Thursday, April 23, 2015

It's been a bad week for law enforcement and dogs

First was the well-covered story of the Supreme Court ruling that traffic stops couldn't be extended, even briefly, to allow for drug-sniffing dogs to take a whiff around the car (yes, Rumpole, that was Scalia in the majority).

And next is this awful story about the FBI lying in courtrooms around the country about hair samples. In this particular case, the FBI convicted a man using hair analysis when the hair at issue was a dog's hair!

In one particularly shocking case from 1978, two FBI-trained hair analysts who helped in the prosecution of a murder case couldn’t even tell the difference between human hair and dog hair.

The case involved a murder in Washington D.C. that year. The victim, a cab driver, was robbed and killed in front of his home. Before long, police centered upon Santae Tribble, then a 17-year-old local from the neighborhood, as a suspect.

Tribble maintained his innocence. But no matter what he said and how much his friends vouched, two FBI forensics experts claimed that a single strand of hair recovered near the scene of the crime matched Tribble’s DNA. Thanks to that evidence, which was groundbreaking at the time, Tribble was found guilty and sentenced to 20 years to life in prison after 40 minutes of jury deliberation, reported the Washington Post.

He would go on to serve 28 years until the truth came out: an independent analysis found that the FBI testimony was flawed. Not a single hair that was found on the scene matched his DNA. After attorneys brought the evidence to the courts, Tribble was exonerated of the crime, though he’d already been released from prison. “The Court finds by clear and convincing evidence that he did not commit the crimes he was convicted of at trial,” a judge wrote in the certificate of innocence released at the time, in 2012.

It gets worse. Not only did none of the hairs presented as evidence in trial belonged to Tribble, the private lab found that one of the hairs actually came from a dog.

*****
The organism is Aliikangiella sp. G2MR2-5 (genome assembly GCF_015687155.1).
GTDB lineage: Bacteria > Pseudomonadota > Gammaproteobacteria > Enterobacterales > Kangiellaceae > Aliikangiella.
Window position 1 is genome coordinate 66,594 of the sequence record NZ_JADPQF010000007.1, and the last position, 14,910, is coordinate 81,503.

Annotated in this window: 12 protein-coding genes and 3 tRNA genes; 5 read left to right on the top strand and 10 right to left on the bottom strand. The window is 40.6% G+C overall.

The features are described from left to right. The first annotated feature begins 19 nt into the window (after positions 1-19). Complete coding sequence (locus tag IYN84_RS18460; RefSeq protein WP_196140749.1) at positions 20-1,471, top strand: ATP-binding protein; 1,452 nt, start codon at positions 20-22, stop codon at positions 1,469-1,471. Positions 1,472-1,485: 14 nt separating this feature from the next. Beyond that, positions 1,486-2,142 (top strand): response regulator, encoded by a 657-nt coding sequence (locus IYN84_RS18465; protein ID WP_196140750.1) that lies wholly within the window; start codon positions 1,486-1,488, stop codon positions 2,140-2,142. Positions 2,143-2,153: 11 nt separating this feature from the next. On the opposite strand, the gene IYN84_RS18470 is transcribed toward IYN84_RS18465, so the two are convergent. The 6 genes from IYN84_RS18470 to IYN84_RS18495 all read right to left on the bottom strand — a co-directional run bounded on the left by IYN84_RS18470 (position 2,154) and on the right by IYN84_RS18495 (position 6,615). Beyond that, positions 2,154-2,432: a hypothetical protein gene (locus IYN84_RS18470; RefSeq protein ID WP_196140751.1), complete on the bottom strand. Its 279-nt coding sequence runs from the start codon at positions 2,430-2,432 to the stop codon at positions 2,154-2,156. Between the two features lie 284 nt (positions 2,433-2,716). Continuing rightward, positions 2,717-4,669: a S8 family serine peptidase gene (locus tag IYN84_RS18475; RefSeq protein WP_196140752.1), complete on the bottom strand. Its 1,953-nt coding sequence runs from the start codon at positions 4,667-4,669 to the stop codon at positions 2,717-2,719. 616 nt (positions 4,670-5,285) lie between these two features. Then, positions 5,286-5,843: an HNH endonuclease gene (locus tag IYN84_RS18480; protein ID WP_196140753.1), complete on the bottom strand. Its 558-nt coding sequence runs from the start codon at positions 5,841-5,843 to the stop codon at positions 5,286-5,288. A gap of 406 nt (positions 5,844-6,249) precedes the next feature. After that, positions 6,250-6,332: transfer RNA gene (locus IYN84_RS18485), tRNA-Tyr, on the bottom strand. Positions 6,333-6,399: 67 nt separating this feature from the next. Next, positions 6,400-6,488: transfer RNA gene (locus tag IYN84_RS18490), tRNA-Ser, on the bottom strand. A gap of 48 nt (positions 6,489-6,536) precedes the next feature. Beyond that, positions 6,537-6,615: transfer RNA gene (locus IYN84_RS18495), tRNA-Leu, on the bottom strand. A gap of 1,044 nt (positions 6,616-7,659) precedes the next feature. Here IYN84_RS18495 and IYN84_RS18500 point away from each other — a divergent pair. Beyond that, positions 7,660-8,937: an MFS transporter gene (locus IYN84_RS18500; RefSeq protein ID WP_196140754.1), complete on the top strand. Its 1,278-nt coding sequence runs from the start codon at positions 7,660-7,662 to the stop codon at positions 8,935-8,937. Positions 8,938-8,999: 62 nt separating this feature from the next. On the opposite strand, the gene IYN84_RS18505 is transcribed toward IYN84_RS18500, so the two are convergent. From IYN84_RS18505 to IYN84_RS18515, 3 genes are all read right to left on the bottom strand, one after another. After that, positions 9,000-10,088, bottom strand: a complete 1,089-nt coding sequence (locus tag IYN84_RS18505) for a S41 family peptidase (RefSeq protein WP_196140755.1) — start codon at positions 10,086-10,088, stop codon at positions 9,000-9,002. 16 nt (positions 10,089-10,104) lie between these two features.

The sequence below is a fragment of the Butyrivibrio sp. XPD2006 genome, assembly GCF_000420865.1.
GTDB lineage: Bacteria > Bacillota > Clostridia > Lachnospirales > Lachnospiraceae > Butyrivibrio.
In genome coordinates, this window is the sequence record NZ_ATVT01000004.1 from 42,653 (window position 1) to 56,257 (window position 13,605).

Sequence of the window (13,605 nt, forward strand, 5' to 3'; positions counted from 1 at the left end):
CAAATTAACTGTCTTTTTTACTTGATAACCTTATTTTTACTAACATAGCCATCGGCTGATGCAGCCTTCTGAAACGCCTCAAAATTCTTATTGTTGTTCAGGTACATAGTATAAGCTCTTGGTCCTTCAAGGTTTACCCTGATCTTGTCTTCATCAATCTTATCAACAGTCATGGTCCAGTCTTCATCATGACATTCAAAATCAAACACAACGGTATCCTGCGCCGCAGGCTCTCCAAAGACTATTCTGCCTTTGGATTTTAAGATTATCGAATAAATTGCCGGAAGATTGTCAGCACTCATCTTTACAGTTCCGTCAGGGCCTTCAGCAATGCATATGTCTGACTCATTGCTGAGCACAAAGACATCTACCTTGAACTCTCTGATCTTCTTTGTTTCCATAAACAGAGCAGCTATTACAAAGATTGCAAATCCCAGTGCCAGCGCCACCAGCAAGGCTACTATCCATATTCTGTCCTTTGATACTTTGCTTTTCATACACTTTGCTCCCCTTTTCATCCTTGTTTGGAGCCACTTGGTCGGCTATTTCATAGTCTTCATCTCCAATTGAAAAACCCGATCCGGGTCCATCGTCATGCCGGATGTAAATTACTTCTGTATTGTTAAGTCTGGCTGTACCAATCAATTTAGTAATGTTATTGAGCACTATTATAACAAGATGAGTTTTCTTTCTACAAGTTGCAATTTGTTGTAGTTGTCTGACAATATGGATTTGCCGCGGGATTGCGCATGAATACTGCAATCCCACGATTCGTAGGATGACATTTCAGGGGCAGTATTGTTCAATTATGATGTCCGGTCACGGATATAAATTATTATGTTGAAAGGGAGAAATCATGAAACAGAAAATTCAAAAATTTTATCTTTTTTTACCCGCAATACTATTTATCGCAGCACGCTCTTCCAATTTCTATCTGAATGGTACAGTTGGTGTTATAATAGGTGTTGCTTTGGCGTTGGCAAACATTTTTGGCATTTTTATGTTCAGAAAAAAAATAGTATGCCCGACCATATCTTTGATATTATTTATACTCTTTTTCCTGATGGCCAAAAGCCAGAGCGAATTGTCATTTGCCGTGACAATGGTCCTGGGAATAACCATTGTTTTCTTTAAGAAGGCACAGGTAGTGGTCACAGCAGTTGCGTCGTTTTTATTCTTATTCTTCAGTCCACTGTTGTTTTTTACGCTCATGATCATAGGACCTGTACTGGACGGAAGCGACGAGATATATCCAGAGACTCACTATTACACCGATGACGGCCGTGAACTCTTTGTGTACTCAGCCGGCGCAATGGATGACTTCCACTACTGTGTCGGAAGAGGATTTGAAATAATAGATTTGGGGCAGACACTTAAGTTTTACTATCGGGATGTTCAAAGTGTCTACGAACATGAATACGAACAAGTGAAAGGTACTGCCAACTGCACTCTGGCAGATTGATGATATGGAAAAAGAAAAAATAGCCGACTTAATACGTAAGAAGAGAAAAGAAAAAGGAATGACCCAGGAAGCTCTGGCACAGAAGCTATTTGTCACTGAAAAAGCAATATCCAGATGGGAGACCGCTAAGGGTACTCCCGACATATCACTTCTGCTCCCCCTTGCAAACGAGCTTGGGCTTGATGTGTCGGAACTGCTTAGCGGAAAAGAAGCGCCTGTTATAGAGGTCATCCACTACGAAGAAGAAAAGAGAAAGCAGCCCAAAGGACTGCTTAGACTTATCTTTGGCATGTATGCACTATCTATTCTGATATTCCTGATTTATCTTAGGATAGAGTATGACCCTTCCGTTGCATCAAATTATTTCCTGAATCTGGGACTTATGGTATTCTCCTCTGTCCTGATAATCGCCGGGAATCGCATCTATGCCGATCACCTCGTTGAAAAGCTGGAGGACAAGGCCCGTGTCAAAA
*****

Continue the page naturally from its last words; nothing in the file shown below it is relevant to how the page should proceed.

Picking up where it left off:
“Such is the true state of hair microscopy,” Sandra K. Levick, Tribble’s lawyer, wrote at the time, in 2012. “Two FBI-trained analysts… could not even distinguish human hairs from canine hairs.”

Tribble’s case in not unique. In a Washington Post story released over the weekend, officials from the FBI and the Justice Department acknowledged the extent of their flawed use of hair forensics prosecutions prior to 2000.

The numbers are staggering. Over 95 percent of the cases involving hair evidence that the FBI has reviewed so far contained flawed testimony—257 out of 268 cases.

Ho hum. No one seems to care.


Rumpole said...

This Court has never held that the Constitution forbids the execution of a convicted de-fendant who has had a full and fair trial but is later able to convince a habeas court that he is “actually” innocent. Quite to the contrary, we have repeatedly left that ques-tion unresolved, while expressing considerable doubt thatany claim based on alleged “actual innocence” is constitu-tionally cognizable.

In Re Troy Davis, Petition for Writ of Certiorari, Scalia, J., dissenting. 2009.

Yeah, Scalia is quite the friend of the accused.

Literati said...

In DOM's defense, Troy Davis wasn't "accused," he was already convicted. Scalia does rule in favor of criminal defendants more often than liberals would like to admit.

P. Guyotat said...

In the name of Originalism, and citing 17th-century case law, Scalia f*d up the Confrontation Clause. Was good for criminal defendants, but terrible for everyone else -- including lower courts, who actually have to interpret and apply his decision. Don't deny, Literati.

Anonymous said...

It's a bad week for Wiiliam Hill at Gunster and his client Bernie Roman, too!

Anonymous said...

He did say dogs...

Bob Becerra said...

Bad week for Dogs, good week for free humans.